The Jewish critics targeted the man's conduct, but in reality, Christ was the ultimate object of their hate. Jesus later tells His disciples, "If the world hates you, you know that it hated Me before it hated you. If you were of the world, the world would love its own. Yet because you are not of the world, but I chose you out of the world, therefore the world hates you" (John 15:18-19). Wicked people despise right conduct; they will ridicule it and even try to stop it because it is repugnant to them (Proverbs 29:27). Even relatives are often appalled when family members are called into God's church, and they see a change for the better. Human nature does not like to be outdone or shown for what it really is—self-serving.

Martin G. Collins
The Miracles of Jesus Christ: Healing a Cripple by a Pool (Part Two)


 

John 5:11-12  (Go to this verse :: Verse pop-up)

The Jews do not ask him, "Who healed you?" but "Who told you to carry your bed?" (verses 11-12). They are not in the least interested in the wonderful miracle that had been performed to make this man whole and vigorous. They are focused on what they perceive to be an offense against themselves—against their laws, power, desires, and pride. Essentially, if it meant breaking their rules, they would rather let people suffer than have them healed on the Sabbath.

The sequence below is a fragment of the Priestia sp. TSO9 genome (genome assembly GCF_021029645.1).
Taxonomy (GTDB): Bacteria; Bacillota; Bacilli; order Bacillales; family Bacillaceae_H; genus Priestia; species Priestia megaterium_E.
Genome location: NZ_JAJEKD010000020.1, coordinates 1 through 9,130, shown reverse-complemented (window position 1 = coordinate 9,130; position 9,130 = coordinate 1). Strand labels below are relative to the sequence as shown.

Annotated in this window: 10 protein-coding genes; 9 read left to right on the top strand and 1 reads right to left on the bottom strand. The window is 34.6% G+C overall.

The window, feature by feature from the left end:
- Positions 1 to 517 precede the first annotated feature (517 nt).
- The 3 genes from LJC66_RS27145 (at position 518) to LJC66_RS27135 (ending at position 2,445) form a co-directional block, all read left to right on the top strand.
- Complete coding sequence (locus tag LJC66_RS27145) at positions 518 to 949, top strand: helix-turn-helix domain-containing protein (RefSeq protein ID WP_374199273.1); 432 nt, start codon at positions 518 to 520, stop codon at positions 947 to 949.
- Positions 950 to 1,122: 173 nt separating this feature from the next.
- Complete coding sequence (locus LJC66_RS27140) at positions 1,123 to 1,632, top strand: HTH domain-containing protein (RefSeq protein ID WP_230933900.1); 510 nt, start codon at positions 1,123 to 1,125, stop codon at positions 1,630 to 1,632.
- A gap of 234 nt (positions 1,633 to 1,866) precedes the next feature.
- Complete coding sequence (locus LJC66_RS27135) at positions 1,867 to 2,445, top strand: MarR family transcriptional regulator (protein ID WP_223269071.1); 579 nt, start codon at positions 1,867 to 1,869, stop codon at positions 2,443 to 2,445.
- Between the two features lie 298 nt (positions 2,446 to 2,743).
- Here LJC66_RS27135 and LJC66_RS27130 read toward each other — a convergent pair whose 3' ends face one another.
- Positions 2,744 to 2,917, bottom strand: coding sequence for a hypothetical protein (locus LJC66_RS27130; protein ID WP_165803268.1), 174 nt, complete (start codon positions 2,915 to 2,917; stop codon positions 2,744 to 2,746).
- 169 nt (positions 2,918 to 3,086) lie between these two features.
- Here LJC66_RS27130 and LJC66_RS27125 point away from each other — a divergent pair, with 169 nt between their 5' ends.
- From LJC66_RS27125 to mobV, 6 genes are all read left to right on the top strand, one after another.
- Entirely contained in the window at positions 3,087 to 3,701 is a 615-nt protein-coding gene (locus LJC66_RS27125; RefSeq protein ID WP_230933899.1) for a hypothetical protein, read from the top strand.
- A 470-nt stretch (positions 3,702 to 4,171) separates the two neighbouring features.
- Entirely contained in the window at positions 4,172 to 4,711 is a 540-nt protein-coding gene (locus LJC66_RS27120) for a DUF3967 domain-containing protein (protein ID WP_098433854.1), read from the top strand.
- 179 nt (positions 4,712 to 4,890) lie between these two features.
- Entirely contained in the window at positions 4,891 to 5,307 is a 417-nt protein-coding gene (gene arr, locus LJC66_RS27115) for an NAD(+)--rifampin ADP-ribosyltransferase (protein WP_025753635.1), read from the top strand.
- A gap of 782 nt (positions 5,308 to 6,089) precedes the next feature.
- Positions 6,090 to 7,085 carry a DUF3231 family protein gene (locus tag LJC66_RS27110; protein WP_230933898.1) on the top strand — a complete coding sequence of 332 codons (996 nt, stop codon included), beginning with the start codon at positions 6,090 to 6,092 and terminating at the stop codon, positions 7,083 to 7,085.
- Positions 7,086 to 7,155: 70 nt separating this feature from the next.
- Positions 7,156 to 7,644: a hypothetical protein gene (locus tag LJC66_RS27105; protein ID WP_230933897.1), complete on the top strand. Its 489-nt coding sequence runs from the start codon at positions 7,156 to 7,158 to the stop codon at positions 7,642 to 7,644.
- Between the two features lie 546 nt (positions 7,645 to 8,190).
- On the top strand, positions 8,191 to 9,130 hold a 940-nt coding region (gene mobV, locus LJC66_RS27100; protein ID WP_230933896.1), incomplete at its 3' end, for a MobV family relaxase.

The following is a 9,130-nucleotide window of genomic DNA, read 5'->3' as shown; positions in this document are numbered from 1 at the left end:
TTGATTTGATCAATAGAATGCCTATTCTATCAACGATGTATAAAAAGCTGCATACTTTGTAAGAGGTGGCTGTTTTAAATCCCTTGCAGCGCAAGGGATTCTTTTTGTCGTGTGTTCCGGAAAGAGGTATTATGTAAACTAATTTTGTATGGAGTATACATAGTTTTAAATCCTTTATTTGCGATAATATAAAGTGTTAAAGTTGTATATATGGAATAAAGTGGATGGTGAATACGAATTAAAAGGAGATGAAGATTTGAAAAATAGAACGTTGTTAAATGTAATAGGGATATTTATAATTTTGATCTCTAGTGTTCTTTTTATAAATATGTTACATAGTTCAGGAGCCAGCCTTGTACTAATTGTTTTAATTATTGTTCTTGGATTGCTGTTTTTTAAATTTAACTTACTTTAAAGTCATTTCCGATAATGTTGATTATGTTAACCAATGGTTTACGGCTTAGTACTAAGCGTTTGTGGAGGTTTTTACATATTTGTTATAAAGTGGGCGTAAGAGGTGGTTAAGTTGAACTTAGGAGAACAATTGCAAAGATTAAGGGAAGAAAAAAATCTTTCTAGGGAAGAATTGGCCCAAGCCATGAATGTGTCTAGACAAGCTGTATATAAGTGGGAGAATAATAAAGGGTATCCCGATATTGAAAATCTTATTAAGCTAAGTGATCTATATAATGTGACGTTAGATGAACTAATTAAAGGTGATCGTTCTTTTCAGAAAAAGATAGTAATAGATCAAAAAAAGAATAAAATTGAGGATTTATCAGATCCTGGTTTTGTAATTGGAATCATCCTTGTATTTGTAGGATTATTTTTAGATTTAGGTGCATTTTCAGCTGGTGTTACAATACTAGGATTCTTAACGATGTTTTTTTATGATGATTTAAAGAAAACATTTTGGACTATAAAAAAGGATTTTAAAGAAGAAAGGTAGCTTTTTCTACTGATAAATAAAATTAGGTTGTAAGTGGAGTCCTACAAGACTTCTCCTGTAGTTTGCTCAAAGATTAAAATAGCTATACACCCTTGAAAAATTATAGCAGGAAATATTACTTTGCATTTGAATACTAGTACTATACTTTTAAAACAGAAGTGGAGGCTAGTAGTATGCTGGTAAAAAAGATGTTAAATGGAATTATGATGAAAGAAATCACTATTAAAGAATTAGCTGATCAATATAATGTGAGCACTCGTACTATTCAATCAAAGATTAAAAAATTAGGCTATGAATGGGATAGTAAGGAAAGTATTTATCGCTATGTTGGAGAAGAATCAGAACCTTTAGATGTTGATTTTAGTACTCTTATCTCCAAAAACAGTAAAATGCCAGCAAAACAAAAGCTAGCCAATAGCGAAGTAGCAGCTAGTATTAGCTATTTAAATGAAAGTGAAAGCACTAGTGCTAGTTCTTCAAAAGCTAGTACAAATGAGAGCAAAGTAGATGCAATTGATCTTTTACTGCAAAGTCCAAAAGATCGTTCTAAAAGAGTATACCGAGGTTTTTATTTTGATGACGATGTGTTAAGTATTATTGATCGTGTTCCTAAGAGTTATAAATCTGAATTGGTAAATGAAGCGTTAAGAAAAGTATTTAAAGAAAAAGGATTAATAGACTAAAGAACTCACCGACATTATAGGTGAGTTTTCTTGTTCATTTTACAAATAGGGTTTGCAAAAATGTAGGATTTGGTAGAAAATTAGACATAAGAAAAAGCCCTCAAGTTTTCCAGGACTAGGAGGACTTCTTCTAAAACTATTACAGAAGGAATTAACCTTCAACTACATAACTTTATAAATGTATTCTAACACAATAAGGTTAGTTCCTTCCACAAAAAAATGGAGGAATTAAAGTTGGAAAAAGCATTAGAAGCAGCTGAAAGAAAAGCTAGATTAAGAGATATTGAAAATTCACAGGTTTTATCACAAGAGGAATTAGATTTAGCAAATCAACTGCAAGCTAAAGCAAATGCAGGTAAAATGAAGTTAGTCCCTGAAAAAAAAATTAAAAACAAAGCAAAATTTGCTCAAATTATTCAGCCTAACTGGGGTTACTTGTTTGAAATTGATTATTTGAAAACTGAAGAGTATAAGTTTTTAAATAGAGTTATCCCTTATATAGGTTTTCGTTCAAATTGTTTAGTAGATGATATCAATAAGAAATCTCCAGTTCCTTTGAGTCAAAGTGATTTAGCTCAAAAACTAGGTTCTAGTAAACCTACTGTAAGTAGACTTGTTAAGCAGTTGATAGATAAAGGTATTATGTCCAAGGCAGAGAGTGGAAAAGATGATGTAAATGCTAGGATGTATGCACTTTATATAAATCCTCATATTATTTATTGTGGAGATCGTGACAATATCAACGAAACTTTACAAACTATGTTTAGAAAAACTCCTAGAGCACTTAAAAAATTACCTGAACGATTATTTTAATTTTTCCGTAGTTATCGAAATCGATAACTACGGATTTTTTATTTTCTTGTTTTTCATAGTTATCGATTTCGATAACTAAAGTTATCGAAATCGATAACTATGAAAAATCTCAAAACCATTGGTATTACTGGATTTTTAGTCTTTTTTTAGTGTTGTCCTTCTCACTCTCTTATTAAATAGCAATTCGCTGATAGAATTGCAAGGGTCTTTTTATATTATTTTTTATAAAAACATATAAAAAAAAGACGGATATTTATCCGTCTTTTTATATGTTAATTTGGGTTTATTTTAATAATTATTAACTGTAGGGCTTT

The Jewish leaders' laws had become their god. They had long since forgotten that "the Sabbath was made for man, and not man for the Sabbath" (Mark 2:27). They were unable to recognize that the Sabbath is given to provide rest from an exhausting world and to rejuvenate people's relationship with God. Also, as this miracle typifies, healing brings rest from spiritual pain and suffering. However, these Jewish critics prefer the role of religious dictators and policemen oppressing the people. If enforcement of law only tyrannizes people and increases unnecessary suffering, it becomes harmful and worthless.

Martin G. Collins
The Miracles of Jesus Christ: Healing a Cripple by a Pool (Part Three)


 

John 5:15  (Go to this verse :: Verse pop-up)

The healed man tells the critics that Jesus had made him whole, or healed him, dismissing their question about who had told him to carry the bed. The Jewish critics had emphasized his carrying the bed, but the healed man (after Christ's revelation of Himself to him) put the emphasis on the Healer, suggesting which was more important. The spiritual priority was the healing, the work of Christ.

When people criticize God the Father, His Son Jesus Christ, and the church, it is often because they have trouble recognizing what is truly important. Ignoring God's grace and mercy, they instead focus on a supposed violation of law, usually one they have perverted or made up, as the Pharisees did. They attack the Word of God, ignoring its important messages, and focus on picky, alleged discrepancies or fine points of the letter of the law. We must have the right priorities clearly in our minds if we are to serve and revere the sovereign God acceptably and diligently.

Martin G. Collins
The Miracles of Jesus Christ: Healing a Cripple by a Pool (Part Three)